In February’s apology to the stolen generations, the Prime Minister committed his government and the nation to halving “the widening gap in literacy, numeracy and employment outcomes and opportunities for Indigenous children within a decade”.
The good news is the gaps have not been widening. In the case of unemployment, the jobless rate for Indigenous Australians was 16 per cent according to the 2006 Census; in 2001 Census the rate was 20 per cent.
To halve the gap between Indigenous and non-Indigenous jobless rates would require a six percentage point drop to about 10 per cent by 2018. This deadline should be within the nation’s grasp if New Zealand’s experience is any guide: its Maori jobless rate has fallen from 16.6 per cent in 1999 to 7.7 per cent in 2007.
The factors in New Zealand’s success include welfare reform, flexible workplace practices and a tight labour market. Labour market conditions have been partly reinforced by emigration. (One in seven Maoris lives in Australia.) Urbanisation and education policies targeting school retention and graduation have also contributed, as have the very entrepreneurial activities among its well governed Indigenous land and marine trusts.
New Zealand and Maori leadership committed itself to reform more than a decade ago. Today Maori social indicators ensure New Zealand’s leadership in Indigenous affairs among developed nations.
Some of the conditions that opened up opportunities to Maoris are now apparent among First Australians. More than 70 per cent of Aboriginal and Torres Strait Islander Australians are urbanised; and tightened labour markets means plenty of successful and diverse case studies among businesses employing Indigenous jobseekers abound.
Since the abolition of ATSIC, Australia’s Indigenous affairs have been catching up to New Zealand. Gradually policies reflecting mutual obligation and good governance have expanded while sedentary and destructive lifestyles have been challenged.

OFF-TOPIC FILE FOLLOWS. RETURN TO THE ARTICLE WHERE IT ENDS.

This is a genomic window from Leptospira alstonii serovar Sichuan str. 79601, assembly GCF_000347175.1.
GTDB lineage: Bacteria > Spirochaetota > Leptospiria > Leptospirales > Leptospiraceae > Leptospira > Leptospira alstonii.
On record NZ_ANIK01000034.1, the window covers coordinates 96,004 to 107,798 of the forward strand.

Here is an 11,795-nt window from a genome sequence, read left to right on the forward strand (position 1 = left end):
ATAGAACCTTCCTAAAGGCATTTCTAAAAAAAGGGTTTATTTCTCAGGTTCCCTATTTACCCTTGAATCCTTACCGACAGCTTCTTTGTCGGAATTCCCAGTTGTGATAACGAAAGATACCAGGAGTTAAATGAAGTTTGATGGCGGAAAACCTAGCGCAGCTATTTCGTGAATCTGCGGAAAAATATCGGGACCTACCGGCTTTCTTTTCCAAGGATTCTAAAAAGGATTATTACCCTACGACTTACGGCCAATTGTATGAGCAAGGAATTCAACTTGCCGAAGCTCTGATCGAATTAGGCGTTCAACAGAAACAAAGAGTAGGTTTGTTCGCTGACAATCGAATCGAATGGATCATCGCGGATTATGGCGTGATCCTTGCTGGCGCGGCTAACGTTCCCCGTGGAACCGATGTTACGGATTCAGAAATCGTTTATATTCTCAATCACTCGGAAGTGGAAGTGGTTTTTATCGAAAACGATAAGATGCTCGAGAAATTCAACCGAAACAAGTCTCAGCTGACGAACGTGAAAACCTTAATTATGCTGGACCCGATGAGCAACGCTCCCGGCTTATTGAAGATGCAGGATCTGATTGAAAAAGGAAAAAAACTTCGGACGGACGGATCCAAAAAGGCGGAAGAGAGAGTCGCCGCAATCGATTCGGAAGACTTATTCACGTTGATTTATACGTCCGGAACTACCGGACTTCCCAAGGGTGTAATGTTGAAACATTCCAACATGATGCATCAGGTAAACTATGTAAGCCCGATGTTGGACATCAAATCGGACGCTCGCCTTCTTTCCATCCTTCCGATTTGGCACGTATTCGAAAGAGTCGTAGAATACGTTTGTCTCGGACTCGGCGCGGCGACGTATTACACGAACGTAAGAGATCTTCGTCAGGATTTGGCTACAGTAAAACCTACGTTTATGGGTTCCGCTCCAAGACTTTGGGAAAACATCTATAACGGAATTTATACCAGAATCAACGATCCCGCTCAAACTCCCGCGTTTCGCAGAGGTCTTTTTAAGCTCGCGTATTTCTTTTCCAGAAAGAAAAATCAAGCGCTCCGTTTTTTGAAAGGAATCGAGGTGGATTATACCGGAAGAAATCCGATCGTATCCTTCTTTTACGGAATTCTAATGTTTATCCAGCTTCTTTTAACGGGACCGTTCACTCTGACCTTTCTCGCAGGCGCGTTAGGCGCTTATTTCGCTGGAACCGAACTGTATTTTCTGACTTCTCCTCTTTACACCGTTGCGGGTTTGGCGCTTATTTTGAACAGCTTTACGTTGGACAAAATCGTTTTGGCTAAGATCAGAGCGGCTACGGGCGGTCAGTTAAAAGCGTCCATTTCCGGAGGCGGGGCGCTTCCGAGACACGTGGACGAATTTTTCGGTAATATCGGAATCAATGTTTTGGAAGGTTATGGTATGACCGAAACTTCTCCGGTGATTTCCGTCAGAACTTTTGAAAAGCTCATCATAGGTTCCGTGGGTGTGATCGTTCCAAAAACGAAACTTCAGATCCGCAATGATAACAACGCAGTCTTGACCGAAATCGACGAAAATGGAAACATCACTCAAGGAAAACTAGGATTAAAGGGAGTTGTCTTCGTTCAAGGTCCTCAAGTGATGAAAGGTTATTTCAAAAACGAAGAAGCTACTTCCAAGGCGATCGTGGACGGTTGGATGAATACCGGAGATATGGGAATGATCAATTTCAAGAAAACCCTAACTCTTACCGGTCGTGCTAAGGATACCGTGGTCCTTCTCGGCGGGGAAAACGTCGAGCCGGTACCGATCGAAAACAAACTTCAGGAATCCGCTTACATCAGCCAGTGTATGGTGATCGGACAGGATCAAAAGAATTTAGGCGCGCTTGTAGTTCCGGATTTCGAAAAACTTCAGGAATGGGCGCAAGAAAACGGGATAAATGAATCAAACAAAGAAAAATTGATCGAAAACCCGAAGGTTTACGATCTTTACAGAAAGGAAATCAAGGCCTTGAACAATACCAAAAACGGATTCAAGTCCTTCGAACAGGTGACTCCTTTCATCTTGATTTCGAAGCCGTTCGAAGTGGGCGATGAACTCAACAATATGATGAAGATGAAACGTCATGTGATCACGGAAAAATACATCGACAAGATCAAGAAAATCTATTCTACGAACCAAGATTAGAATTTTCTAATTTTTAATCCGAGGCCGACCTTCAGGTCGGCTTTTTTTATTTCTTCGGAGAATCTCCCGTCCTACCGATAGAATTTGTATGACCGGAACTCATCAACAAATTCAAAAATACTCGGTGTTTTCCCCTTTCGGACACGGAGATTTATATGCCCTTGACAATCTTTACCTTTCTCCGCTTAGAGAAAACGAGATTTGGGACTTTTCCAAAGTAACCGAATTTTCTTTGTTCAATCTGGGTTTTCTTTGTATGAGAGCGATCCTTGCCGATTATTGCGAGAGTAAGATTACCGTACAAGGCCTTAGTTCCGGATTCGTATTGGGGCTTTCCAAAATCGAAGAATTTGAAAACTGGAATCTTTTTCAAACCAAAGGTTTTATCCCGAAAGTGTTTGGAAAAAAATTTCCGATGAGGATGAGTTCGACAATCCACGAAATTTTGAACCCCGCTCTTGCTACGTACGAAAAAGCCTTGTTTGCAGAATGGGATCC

It began with successful reforms to the Community Development Employment Projects (CDEP) program and the assault on petrol sniffing; it led to Commonwealth’s dramatic intervention in the Northern Territory which introduced new conditional welfare arrangements; and now this new era of personal responsibility and improved governance continues, albeit with a more consensual flavour, under the Rudd Labor Government.
Recently Galarrwuy Yanupingu proposed reintroducing missionary-style dormitories for students in remote communities. His provocative proposal was an admission of failure - widespread functional parenting and quality education are, at the moment, difficult to deliver.
Dormitories, hostels, breakfast clubs and boarding schools may have roles as circuit breakers; they should not become institutionalised substitutes for safe and healthy learning environments overseen by conscientious parents and teaching professionals, lest we repeat the the legacy of intergenerational dysfunction arising from the assimilationist era.
At the 2020 summit, the Prime Minister is inviting policy innovations to meet his worthy literacy, numeracy and employment targets. Policies that reward and sanction behaviour among pupils, parents and professionals can restore healthier, safer learning environments in remote communities. For serious consideration I would recommend the following four steps:
Conditional welfare and incentives for parents with preschool age children
Under existing rules for parents on income support, when their youngest child reaches six, they are required to job search. For parents with pre-school age children no mutual obligations currently exist. In remote communities, parents would benefit from compulsory assessments to gauge their educational capabilities. Subsequently parents would be required to participate in language, literacy, numeracy (LLN) programs, parenting or training courses.
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